NEW YORK — Whether to allow more exports of U.S. oil and natural gas has become a matter of political debate in Washington. But to economists, the answer is clear: The nation would benefit.
The vast majority of economists surveyed this month by The Associated Press say lifting restrictions on exports of oil and natural gas would help the economy even if it meant higher fuel prices for consumers.
More exports would encourage investment in oil and gas production and transport, create jobs, make oil and gas supplies more stable and reduce the U.S. trade deficit, they say.
As domestic energy production has boomed, drilling companies have pushed to be allowed to sell crude oil and natural gas overseas, where they can command higher prices. Such exports are restricted by decades-old energy security regulations.
Those opposed to opening trade say exports could make it more expensive for Americans to heat their homes and fill up their cars.
But even economists who think exports might increase fuel prices for U.S. consumers — an open question — say the overall benefit to the economy would outweigh any possible harm. It would be better to allow the exports and use tax breaks or other methods to help those struggling with higher prices, they say.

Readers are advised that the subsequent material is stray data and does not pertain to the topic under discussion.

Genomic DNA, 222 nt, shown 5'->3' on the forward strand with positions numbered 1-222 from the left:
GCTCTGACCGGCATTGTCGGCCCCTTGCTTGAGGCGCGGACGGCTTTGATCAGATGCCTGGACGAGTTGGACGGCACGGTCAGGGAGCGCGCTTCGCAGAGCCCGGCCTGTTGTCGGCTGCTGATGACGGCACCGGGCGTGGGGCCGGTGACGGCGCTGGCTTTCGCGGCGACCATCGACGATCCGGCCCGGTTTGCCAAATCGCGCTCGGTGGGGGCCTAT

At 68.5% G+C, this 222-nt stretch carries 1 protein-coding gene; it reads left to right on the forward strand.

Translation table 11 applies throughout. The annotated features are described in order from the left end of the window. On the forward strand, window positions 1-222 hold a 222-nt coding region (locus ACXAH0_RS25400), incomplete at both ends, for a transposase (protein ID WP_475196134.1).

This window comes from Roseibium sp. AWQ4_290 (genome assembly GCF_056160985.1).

“The economy in general is better off if we can sell something to someone and bring money into the economy,” said Jerry Webman, chief economist at Oppenheimer Funds. “I’d rather deal with any side effects directly than limit our ability to do business with the world.”
The AP survey collected views of private, corporate and academic economists on a range of issues. Of the 30 economists who participated, nearly 90 percent responded that more exports of oil and gas would help the U.S. economy.
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